AMARILLO, TX – The second part of this article is focused on provisions of the Department of Health and Human Services and the Office of Inspector General’s (OIG) Work Plan for 2016 that relate specifically to durable medical equipment (DME) items and services. As previously discussed, the Work Plan was released in early November and discusses areas of interest to the OIG in enforcement for the upcoming year.
In part, the OIG seems to be focused on less-utilized, but more costly, supplies, such as ventilators. It is not surprising that ventilators are going to be scrutinized by the OIG, given the increase in dispensing of ventilators (noted to be 127 percent in the Work Plan) and recent guidance from the Centers for Medicare and Medicaid Services (CMS) and its contractors regarding the medical necessity of ventilators. The OIG will examine trends in use and billing for ventilators, as well as for continuous positive airway pressure devices and respiratory assist devices. The OIG also intends to evaluate the effect of competitive bidding on billing for ventilators.
The Work Plan also identifies osteogenesis stimulators as an area of inquiry, as OIG reports that Medicare payments from 2012 – 2014 were $286 million. Osteogenesis stimulators are currently categorized as “inexpensive and other routinely purchased items,” which means beneficiaries have the option to purchase or rent the products. The OIG will look into establishing capped rental guidelines and removing the purchase option for osteogenesis stimulators. The agency will also determine whether the Medicare program can achieve savings through capped rentals of certain power mobility devices, rather than lump-sum purchases of those same devices.
With regard to orthotics, the Work Plan indicates that the OIG will examine the reasonableness of Medicare reimbursement for orthotics compared to reimbursements from other payors. The OIG anticipates “aligning” the Medicare fee schedule with reimbursements from other, non-Medicare payors. Supplier compliance with Medicare coverage requirements, including medical necessity, will also be evaluated for power mobility devices.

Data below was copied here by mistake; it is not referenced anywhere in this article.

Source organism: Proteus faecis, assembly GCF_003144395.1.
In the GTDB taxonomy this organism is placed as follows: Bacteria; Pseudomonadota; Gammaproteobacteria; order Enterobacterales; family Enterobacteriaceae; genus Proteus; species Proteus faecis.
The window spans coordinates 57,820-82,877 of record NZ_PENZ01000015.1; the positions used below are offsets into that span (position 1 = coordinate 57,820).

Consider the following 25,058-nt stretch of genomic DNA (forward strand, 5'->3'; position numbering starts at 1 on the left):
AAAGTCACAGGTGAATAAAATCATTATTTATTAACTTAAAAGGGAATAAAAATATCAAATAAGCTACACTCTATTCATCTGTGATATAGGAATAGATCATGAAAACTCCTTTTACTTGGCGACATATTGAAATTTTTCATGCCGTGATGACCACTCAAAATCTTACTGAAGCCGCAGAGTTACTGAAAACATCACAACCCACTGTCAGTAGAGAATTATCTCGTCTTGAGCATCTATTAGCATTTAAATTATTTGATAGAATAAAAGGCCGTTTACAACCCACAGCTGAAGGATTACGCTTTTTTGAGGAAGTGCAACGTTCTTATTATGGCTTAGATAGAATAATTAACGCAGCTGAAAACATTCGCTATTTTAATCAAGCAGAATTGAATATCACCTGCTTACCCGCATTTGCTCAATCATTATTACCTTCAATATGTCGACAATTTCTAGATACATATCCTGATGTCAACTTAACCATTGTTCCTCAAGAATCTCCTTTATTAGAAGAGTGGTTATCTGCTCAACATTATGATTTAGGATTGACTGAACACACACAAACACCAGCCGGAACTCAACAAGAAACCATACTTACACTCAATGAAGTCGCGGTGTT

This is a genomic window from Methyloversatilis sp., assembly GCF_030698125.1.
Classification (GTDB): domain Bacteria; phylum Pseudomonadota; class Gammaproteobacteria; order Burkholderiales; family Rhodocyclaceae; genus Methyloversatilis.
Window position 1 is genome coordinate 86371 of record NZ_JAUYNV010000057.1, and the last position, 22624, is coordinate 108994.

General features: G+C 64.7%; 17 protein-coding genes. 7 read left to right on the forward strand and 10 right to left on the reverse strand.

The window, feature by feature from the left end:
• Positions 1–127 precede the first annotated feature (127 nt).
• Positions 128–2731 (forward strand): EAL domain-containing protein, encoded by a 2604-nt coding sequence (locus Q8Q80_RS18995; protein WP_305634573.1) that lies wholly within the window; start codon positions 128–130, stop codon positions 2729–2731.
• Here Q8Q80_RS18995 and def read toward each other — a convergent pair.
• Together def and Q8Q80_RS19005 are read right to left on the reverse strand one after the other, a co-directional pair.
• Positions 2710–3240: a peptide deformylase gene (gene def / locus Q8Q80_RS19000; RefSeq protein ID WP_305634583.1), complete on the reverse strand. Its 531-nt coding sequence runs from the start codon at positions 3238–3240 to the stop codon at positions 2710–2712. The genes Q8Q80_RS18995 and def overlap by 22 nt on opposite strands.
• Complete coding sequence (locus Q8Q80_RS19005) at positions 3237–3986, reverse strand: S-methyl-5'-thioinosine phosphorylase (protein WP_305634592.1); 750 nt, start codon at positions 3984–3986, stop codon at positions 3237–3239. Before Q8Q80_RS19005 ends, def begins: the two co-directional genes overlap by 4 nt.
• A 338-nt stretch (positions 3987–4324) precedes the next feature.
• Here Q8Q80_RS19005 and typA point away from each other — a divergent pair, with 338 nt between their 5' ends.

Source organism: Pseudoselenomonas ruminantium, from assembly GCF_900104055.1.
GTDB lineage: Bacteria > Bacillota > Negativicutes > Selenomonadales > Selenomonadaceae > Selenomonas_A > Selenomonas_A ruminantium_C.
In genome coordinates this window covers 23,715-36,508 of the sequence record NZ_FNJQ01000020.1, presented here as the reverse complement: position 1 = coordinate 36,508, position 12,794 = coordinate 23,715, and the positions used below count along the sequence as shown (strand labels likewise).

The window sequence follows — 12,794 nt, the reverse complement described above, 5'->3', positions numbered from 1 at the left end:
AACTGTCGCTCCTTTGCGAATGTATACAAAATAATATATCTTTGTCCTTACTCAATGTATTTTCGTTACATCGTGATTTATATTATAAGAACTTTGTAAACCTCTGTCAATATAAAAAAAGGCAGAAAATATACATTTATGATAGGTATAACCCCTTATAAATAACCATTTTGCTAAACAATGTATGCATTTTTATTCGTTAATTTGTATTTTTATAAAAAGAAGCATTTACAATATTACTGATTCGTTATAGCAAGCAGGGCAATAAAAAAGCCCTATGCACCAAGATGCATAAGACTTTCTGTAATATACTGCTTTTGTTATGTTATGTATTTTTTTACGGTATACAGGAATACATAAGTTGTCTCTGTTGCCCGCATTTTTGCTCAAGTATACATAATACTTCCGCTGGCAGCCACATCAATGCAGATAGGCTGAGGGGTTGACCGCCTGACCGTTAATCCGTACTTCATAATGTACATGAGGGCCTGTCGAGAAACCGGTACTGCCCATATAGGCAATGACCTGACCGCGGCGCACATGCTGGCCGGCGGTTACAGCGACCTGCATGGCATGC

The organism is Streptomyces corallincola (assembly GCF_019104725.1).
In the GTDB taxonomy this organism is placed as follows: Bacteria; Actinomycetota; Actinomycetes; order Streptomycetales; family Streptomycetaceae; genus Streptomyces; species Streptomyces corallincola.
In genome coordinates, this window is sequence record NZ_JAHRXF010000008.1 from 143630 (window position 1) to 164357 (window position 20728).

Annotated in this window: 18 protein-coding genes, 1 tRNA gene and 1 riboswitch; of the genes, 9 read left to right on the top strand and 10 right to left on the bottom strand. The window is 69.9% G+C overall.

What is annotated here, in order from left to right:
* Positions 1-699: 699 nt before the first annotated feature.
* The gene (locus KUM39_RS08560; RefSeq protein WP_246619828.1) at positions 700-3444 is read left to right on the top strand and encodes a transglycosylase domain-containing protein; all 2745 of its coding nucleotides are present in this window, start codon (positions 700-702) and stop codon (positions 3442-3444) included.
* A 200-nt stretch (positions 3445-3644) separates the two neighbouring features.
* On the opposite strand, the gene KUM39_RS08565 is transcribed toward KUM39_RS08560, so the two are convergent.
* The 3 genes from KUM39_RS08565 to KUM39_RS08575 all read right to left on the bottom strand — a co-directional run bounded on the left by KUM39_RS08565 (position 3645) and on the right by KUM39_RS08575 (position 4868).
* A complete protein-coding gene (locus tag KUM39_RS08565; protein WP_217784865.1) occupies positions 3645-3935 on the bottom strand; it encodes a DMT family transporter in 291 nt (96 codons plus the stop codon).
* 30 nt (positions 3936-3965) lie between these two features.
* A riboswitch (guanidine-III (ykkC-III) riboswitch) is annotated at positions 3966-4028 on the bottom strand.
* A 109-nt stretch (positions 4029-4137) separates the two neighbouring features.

Nebulizer machines and associated drugs, which the OIG indicates have an improper payment rate of 42 percent, are also a subject of inquiry in 2016. The OIG is concerned that claims for nebulizers and associated drugs may not be medically necessary and may not comply with CMS’ coverage requirements.
The OIG is also going to investigate the effectiveness of Medicare’s claim edits to prevent inappropriate payment for diabetic testing supplies. Specifically, it seems that the OIG will evaluate if and how the claim edits prevent payments to multiple suppliers and payments for refills that are not specifically requested by beneficiaries or their caregivers.
And finally, the OIG will look at a number of other issues concerning DME, including access to DME in competitive bidding areas. The Work Plan states “[a]necdotal reports show that competitive bidding has led to reduced access to DME and, in turn, compromised the quality of care beneficiaries receive.” We look forward to seeing the results of the OIG’s investigation into this issue in particular. As required by law, OIG will also conduct some post-award audits to evaluate the competitive bid program process and pricing determinations.
Jeffrey S. Baird, JD, is chairman of the Health Care Group at Brown & Fortunato PC, a law firm based in Amarillo, Tex. He represents pharmacies, infusion companies, HME companies and other health care providers throughout the United States. Baird is Board Certified in Health Law by the Texas Board of Legal Specialization, and can be reached at (806) 345-6320 or email@example.com.
Elizabeth H. Jepson, JD, is an attorney with the Health Care Group at Brown & Fortunato PC, a law firm based in Amarillo, Tex. She represents pharmacies, HME companies, hospitals, and other health care providers throughout the United States. Jepson can be reached at (806) 345-6312 or firstname.lastname@example.org.